Ronan, Montana

     
7 Things your Vet wants you to know
 

This was taken from Women's Day magazine and written by: Beth Levine

1. Keep your pet close in the waiting room.
Even though your Fluffy wouldn't hurt a fly, letting your pet wander is bad ettiquete when you don't know the other animals or owners. "Plus, animals that are in pain or ill may react differently than they normally would," says Julie Legred, CVT, interim executive director, National Association of Veterinary Technicians in American. Kep pets on leasshes or in carrying cases, and everyone will get along fine.

2. I need the truth - the WHOLE truth.
You be embarrssed that you don't brush your dog's teeth or that you share your nightly Ben & Jerry's with your kitty, or more seriously, you forgot to give you pets his meds or left a poisonous holly bush within reach. Try to remember that the vet is there to help your pet, not to judge you, and withouthoding facts to save face can be dangerous.

3. Regular checkups are critical.
Yearly physical examinations are provide vital information about your pet's health. Considereverything your vet does - vaccinations, nutrional counseling, and hearworm and intestinal parasite prevention - as investments to prevent deadly (or at least costly) diseases. Plus, when your vet sees your pet regularly, he is more likely to catch any potential health issues early, which can also mean a better chance of recovery.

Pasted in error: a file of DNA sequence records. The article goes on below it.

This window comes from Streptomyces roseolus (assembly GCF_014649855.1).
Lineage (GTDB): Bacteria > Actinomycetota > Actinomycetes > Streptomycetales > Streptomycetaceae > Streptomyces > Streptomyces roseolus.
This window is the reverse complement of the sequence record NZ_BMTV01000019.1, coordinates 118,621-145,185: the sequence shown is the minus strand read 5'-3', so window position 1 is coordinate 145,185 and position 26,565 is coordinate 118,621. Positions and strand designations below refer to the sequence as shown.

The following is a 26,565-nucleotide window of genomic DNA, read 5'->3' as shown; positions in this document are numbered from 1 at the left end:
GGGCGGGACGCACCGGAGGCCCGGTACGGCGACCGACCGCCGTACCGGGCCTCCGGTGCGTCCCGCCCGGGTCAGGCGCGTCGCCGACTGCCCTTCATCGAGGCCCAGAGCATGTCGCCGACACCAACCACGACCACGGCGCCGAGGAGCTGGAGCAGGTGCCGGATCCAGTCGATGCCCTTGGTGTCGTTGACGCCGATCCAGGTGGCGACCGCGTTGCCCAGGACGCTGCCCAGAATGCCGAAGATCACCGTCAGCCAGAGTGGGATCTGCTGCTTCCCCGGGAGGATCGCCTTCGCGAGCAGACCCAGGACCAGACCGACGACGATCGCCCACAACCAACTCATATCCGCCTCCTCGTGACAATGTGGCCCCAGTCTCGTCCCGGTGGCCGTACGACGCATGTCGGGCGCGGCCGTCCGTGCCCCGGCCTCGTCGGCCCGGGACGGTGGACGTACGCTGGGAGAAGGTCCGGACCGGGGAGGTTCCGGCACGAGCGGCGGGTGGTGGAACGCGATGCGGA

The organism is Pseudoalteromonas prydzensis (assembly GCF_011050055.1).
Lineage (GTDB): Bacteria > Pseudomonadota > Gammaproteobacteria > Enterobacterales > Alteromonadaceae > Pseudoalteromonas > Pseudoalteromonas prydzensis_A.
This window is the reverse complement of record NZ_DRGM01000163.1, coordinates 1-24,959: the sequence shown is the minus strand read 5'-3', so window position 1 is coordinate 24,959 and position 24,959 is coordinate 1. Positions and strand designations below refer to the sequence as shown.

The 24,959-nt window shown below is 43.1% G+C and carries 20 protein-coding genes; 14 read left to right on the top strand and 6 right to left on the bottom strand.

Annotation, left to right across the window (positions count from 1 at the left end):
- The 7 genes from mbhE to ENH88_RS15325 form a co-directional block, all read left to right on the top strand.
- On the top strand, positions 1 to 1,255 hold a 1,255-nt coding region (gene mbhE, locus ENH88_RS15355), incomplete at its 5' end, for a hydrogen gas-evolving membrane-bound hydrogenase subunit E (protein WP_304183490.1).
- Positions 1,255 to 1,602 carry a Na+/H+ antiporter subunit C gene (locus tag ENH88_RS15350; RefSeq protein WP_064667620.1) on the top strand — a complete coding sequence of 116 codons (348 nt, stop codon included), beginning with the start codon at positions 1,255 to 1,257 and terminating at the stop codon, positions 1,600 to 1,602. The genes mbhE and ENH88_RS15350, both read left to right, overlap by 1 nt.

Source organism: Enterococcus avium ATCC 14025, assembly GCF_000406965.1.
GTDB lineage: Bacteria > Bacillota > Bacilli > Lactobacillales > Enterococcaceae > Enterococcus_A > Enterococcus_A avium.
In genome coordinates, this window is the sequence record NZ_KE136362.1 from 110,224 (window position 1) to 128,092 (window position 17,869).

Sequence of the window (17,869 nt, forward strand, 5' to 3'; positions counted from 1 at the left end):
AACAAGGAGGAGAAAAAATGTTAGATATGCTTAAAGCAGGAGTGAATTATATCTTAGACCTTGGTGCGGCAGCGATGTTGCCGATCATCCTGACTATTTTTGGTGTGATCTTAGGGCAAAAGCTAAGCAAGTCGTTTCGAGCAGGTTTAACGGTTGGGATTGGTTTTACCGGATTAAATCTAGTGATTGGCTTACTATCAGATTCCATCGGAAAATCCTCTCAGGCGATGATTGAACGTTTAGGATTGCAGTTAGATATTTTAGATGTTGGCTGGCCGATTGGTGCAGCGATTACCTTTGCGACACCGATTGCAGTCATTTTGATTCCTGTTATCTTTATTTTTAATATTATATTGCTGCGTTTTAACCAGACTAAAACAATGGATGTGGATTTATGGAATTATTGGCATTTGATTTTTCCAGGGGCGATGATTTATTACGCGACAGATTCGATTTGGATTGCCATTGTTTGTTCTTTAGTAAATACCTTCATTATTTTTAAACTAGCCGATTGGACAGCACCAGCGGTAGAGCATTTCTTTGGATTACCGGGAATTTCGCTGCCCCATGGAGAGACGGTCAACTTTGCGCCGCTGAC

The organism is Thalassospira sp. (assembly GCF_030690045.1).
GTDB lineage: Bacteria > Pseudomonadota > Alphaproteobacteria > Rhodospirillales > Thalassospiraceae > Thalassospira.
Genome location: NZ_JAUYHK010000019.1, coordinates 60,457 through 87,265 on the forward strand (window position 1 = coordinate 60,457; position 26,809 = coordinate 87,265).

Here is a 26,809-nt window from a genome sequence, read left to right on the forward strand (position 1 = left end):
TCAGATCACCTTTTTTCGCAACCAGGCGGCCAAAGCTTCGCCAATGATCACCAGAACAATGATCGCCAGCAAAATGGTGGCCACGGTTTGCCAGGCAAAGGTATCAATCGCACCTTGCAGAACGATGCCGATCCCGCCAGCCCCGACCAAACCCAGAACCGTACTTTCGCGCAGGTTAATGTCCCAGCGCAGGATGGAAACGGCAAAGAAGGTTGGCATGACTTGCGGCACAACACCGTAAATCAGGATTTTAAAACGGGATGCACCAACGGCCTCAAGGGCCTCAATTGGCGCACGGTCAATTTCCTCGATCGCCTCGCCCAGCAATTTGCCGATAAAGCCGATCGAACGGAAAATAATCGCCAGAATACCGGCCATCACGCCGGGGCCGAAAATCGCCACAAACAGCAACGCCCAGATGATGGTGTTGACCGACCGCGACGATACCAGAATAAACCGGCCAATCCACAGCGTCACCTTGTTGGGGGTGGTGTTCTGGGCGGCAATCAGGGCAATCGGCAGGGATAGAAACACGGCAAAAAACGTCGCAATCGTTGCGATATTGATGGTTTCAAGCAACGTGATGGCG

4. Unusual behavior may be serious.
Don't wait to call if you see changes in your pet's routine, lack of appetite, lethargy, a bluging abdomen, trouble breathing or signs of pain. "With those symptoms, your pet could be bleeding interlally or be critcally ill," says Wendy Hauser, DVM, board member, American Animal Hospital Association in Lakewood, CO.

5. Please don't play doctor.
Never give your pet medications, particualary ones meant for people. Ibuprofen for example, can be life threatening to a pet. Even homeopathic therapies are problematic, as they can interact with a drug the vet may have already prescribed. "I love when clients want to educate themselves about pet health care," says Dr. Hauser, "but there are a lot of unrealiable sources out there.

6. Be detailed about symptoms.
Before you show up, explain your pet's symptoms as best you can - it helps vets determine if an animal is contagious. "If your pet is sickwith, say ultra-contagious kennel cough, he can infect other pets," says Legred. What's more, waiting rooms often have pets that are too young to be vaccinated, so if they become ill it can be fatal. "If need be, we can hav eyou come in after hours or thorugh a side entrance.

7. Have the number of your 24-hour animal hospital handy.
Your vet wants to be there for you as much as he can, but after office hours, this may not be possible. Ask for th4e closest and best emergency facility before you need it. That way, you're not panicked if something concerns you late at night.

 





   
 
       
                         
Mission Valley Veterinary Clinic ii ii37058 Timberlane Road ii iiRonan, Montana iiii 59864 iiii (406) 676-4251